Sex sells […] and titillating images of bra-less women and sexual freedom made for livelier stories than statistics about women’s wages and the lack of affordable childcare. The mainstream media – and often for reasons no more Machiavellian than a desire to attract viewers or readers – often treated women’s liberation and sexual freedom interchangeably. But opponents of women’s liberation also purposely conflated women’s liberation with the sexual revolution to brand the women’s movement as radical, immoral, and antifamily. [The] conflation of the women’s movement with the sexual revolution […] reached beyond the ranks of avowed antifeminists. Many who were […] sympathetic to the claims of the women’s movement found the sexual revolution troubling, and the conflation of movements made it easier for them to draw a line between ‘reasonable’ demands for decent wages and (as they saw it) the sex-obliterating role reversals and illegitimate intrusions into the ‘private’ spheres of home, marriage, and the family demanded by ‘radical’ women’s libbers.
(Bailey 2004: 116–17)

The resultant slew of mixed messages about feminism and its relationship to sexuality fuelled the confusion that was – and continues to be – played out in the cultural landscape at large. Because adult musicals were strongly influenced by off-off-Broadway theatre, many creators attempted to infuse their works with appropriate social or political messages. Yet as noted above, when it came to gender issues, the fringe itself was not especially liberated by the time adult musicals appeared. As a result, messages about gay and especially female liberation tended to get lost amid the jiggle of naked bodies that was a selling point for adult musicals.

Let My People Come
A case in point is Let My People Come: A Sexual Musical, which enjoyed a successful run that began off-Broadway at the Village Gate in January 1973, and ended after an ill-advised move to Broadway’s Morosco Theatre in 1976. Written and composed by Earl Wilson, Jr., who developed the show with producer and director Phil Oesterman, Let My People Come was a response to Oh! Calcutta!, which both men saw as distressingly out of touch. ‘Oh! Calcutta! was a dirty show’, Wilson remembers. ‘It was old. It was my parents’ generation. It [made] you feel dirty when you [left] it’ (Wilson 2005). Wilson and Oesterman decided to try and represent contemporary sexuality more honestly, while being as ‘outrageous as the law will allow, and the cast will go along with’ (Wilson 2005). Once Wilson and Oesterman came up with the general idea for their revue, they held auditions in search of young, multiracial, non-union actors who, Wilson felt, would come across as more innocent than seasoned professionals. Of course, non-union actors would also likely be more willing to perform naked and simulate sex acts on stage in exchange for equity cards. Casting the show was thus quite easy.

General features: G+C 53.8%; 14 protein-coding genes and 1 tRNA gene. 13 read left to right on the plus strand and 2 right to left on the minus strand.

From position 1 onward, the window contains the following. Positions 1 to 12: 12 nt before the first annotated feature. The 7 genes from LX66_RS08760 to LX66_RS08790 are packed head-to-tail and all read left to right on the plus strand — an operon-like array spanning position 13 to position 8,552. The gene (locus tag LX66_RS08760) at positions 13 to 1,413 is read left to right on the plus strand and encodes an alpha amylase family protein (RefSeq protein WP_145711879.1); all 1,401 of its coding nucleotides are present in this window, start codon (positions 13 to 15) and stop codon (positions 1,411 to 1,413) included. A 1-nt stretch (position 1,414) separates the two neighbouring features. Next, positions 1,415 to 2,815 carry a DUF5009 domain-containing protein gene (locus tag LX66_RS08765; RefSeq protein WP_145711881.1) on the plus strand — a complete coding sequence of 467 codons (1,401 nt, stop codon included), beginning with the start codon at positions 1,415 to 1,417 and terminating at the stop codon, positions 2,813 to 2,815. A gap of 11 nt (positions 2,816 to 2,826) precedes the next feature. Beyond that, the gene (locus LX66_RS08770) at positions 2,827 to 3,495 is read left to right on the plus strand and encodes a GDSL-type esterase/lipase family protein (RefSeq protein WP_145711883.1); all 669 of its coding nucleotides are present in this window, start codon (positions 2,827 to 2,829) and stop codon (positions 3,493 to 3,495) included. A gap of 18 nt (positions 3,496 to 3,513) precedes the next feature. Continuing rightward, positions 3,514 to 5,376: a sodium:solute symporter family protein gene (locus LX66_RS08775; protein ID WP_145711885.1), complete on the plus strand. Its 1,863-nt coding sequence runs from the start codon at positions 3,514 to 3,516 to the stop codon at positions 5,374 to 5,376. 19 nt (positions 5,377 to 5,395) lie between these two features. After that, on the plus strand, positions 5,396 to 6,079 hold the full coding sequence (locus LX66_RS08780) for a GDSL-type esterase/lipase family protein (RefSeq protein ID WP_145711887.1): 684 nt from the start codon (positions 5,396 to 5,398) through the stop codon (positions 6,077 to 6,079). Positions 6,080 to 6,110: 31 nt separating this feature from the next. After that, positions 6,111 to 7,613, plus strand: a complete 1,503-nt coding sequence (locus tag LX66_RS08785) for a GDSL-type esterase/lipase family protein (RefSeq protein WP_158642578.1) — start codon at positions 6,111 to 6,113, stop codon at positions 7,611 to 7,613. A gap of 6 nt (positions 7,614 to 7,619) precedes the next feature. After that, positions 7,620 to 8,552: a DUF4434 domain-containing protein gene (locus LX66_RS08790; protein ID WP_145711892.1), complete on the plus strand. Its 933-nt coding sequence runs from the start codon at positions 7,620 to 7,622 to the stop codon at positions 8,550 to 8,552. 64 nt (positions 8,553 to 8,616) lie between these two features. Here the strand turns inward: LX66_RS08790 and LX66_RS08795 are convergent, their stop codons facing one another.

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Let My People Come began its run at the Village Gate in January 1973. In a shrewd move, Oesterman refused to allow critics to see the show unless they paid for tickets themselves, and never announced an official opening. Word spread fast; enough critics griped in the press about the nudie show they’d been shut out of that Let My People Come soon became a hot ticket in New York and beyond: during its run, the musical spawned national and international tours, an original cast album, and spin-off productions in cities including Amsterdam, London, Paris and Toronto, where it ran for a decade (Gussow 1974: 52). In keeping with the off-off-Broadway ancestry of adult musicals, the songs and sketches from Let My People Come were written largely in response to conversations between the original cast and the creative team during intense encounter sessions. Wilson recalls,
We had the auditions and we said, ‘We don’t really have a show. We have a couple songs, we have an idea, and we’re going to write it around you guys. It’ll be based on what you think. I don’t want you to say anything you don’t believe, because that will come across. It has to be honest, or nobody’s gonna come to the show.’ We had five months of rehearsal, five nights a week. We had encounter sessions, where we would all talk. Then I would go home and write a song for somebody, because I knew what they sounded like.
(Wilson 2005)

As a result of this inclusive process – which stems from experimental theatre and has since been used to develop such ‘collective’ shows as the musical A Chorus Line (1975) – the songs and sketches in Let My People Come are more inclusive and reflective of a broader swatch of contemporary sexuality than most adult musicals staged in New York during the decade. Songs like ‘Take Me Home With You’, ‘I Believe My Body’, the spoof ‘The Cunnilingus Champion of Company C’, and the title song celebrated various aspects of the sexual revolution. The song ‘Dirty Words’, which consisted almost entirely of ‘taboo’ sexual terms and euphemisms, was a direct homage to Lenny Bruce and an inadvertent tribute to Hair and its own ‘taboo’ number, ‘Sodomy’. The revue poked fun at the mainstream popularity of pornographic films with the song ‘Linda, Georgina, Marilyn and Me’, in which a female singer eager to appear in adult films opined, ‘What have they got I haven’t got more of? What they can take two of, I can take four of ’ (Wilson 1974). Unlike Oh! Calcutta!, which Tynan demanded be heterosexual in content and appeal, Oesterman insisted that Let My People Come reflect both gay and straight perspectives. Wilson acknowledges that, as a straight man, he was daunted by the challenge of coming up with gay content. The cast and creative team, however, included several gay actors (albeit no lesbians), and a gay music director, all of whom contributed ideas (Wilson 2005). The song ‘I’m Gay’, for example, was inspired by conversations Wilson had with some of the gay cast members. Performed by two male actors who were fully clothed and seated, centre-stage, on stools facing the audience, ‘I’m Gay’ was written in the style of a ‘coming out’ letter to parents: